HealthDay News — Lysosomal proteins — which play a role in the removal of damaged nerve cell material — may offer a way to diagnose and treat Alzheimer’s disease earlier, a new study suggests. The findings were published online in Neurology.
Edward Goetzl, MD, professor of medicine with the University of California, San Francisco, and a researcher at the U.S. National Institute on Aging, and colleagues analyzed blood samples taken from 20 people who later went on to develop Alzheimer’s disease. The blood samples were taken up to 10 years before the people were diagnosed with the disease, the researchers said.
They also looked at blood samples from people who already had Alzheimer’s disease (26 patients) and people with frontotemporal dementia (16 patients). Then they compared these samples to blood samples from 46 cognitively normal adults.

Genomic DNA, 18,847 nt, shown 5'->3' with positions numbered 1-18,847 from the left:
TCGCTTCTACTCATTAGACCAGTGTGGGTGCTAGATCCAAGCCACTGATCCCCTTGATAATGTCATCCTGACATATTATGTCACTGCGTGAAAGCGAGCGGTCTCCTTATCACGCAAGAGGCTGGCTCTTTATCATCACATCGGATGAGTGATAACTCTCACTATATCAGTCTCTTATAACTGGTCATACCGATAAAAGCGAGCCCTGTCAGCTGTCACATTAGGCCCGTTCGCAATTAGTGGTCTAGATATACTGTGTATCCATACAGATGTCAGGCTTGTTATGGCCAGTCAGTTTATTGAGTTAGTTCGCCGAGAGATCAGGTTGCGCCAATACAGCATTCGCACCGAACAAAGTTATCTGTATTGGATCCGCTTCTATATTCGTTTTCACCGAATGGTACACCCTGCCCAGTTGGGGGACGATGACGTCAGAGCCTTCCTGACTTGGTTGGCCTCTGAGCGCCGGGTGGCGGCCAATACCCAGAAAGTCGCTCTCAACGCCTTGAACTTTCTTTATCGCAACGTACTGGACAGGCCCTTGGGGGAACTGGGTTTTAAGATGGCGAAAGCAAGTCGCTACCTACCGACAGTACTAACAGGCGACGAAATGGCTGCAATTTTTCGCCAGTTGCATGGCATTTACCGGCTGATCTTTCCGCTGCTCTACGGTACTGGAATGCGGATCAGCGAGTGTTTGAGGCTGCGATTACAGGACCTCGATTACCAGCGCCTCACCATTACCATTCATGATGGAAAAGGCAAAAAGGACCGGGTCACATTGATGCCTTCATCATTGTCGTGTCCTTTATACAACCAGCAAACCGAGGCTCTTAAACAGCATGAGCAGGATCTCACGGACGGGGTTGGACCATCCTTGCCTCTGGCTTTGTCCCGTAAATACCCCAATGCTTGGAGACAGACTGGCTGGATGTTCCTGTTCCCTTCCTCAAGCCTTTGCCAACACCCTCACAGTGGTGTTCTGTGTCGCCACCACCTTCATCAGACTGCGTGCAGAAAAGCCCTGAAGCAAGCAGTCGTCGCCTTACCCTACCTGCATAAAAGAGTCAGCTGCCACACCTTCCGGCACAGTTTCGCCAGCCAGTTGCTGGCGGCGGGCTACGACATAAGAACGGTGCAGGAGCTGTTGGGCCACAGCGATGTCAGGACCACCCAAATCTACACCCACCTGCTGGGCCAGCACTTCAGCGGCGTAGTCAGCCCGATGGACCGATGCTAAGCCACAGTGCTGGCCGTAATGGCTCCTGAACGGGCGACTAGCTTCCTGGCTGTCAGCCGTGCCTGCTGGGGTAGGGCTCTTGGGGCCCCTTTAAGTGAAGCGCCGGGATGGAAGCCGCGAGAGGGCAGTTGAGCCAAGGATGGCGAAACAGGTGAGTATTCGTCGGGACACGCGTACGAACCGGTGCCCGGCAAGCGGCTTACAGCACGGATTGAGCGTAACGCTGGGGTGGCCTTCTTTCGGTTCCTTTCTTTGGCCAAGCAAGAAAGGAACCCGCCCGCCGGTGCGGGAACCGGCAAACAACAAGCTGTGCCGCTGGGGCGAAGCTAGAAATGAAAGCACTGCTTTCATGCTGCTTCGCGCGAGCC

The researchers discovered that exosomal levels of autolysosomal proteins were significantly different for the healthy controls than for those with dementia — both one to 10 years before and at diagnosis of Alzheimer’s disease (P ≤ 0.0003).
“The results also show us that there are major abnormalities in how these proteins function in brain cells, which could potentially provide a new target for treatments,” Goetzl said in a journal news release. Goetzl is also a scientist at NanoSomiX Inc., a California-based biotechnology company that provided funding for the study.
“These results may help improve our understanding of how lysosomes function in Alzheimer’s disease and may help us understand how the brain responds to the developing disease,” he said.
Goetzl EJ, et al. Altered lysosomal proteins in neural-derived plasma exosomes in preclinical Alzheimer disease. Neurology. 2015; doi: 10.1212/WNL.0000000000001702.